The second is to pray for gratitude or thanksgiving. The attitude of Christians in this world is the attitude of a poor person, “Blessed are they who are poor in spirit.” At the heart of this attitude is the realization that everything is gift; that all that we have or are comes from God; and yet in our poverty, the Lord has gifted us through everything. In the prayer of gratitude, we look back at the year and ask, “What are the gifts that the Lord has given us? I suggest not focusing on the large, grand gifts we received, because obviously we are aware of them, but scour and glean through your life and locate the tiniest, smallest gifts that we have been unaware of. Our faith should help boost our sense of poverty and humility as we center on the concrete, unique and personal gifts that each of us are blessed with. Of course, do count the large ones: but don’t end there.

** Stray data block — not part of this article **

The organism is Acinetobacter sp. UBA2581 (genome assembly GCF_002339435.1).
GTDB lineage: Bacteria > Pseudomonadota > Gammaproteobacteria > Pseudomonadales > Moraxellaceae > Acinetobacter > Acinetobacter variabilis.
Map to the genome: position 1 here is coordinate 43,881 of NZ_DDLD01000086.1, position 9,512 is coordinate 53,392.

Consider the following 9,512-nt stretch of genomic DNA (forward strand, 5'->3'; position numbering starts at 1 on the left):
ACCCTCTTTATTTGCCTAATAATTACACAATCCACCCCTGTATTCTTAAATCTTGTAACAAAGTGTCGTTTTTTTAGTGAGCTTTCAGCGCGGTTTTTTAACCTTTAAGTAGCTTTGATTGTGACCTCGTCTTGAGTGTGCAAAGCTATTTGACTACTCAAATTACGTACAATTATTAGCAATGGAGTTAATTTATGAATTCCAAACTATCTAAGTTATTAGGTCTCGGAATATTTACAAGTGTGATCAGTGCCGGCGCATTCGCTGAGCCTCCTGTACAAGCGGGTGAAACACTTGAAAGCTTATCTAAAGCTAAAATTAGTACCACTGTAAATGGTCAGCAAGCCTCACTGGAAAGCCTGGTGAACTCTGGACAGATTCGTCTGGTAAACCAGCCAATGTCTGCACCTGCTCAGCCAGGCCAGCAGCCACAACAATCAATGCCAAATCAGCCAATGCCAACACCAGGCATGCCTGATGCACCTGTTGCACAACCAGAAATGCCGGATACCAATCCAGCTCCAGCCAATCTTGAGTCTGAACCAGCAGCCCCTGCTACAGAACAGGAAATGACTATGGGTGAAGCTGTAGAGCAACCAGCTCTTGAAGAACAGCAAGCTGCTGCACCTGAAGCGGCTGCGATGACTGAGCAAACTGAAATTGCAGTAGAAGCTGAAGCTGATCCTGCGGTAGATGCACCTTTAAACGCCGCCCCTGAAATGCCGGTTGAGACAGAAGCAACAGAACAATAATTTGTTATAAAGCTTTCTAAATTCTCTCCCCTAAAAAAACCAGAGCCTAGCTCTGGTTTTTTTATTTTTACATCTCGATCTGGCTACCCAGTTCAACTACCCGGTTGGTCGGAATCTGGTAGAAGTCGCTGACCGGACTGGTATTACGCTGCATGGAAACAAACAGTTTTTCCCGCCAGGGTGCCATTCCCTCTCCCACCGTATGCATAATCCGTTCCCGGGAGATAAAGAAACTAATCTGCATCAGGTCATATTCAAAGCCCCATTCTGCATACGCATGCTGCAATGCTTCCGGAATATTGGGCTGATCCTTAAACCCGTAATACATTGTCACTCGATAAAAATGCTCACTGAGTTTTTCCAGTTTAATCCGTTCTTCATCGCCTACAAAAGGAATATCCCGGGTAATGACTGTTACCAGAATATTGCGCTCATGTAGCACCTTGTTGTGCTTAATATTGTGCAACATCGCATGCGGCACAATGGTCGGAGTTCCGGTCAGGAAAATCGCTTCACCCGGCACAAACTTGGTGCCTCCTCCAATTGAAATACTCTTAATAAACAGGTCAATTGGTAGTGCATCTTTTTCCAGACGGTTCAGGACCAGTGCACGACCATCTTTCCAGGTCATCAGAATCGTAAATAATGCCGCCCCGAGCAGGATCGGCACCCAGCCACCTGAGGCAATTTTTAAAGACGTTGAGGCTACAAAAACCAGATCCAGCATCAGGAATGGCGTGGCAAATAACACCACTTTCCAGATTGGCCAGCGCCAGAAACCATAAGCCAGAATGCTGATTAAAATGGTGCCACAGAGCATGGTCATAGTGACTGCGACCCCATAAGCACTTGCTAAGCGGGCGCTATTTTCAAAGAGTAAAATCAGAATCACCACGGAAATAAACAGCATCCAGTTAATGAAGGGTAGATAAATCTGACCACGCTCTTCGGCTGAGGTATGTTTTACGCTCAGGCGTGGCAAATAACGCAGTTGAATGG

The third is to survey our actions. But before we do that, we remember that the objective of the examen is not an effort to make a list of all our sins and vices, as in one by one (as the Examination of Conscience does with a list of sins, categorized under the 10 commandments). But, we are challenged to see -- in the background of God’s love for us and in the attitude of gratitude – what areas in our life that are deficient, and needs change. However, the Lord does not want us to handle all of them at once. Usually there is an area in our hearts that he is calling for conversion: these are the issues that suddenly nudges or assertively vie for your attention. Sometimes, the area that needs conversion might be very challenging, but we do not want the pain that comes with it, so we would rather go to a safer, lighter area that also, undeniably, needs attention. For example, the issue of the growing coldness between you and your wife: it needs painful attention, but you would rather talk about the children or business. Ito yung mga iniiwasan niyong issues na umiipon nang umiipon.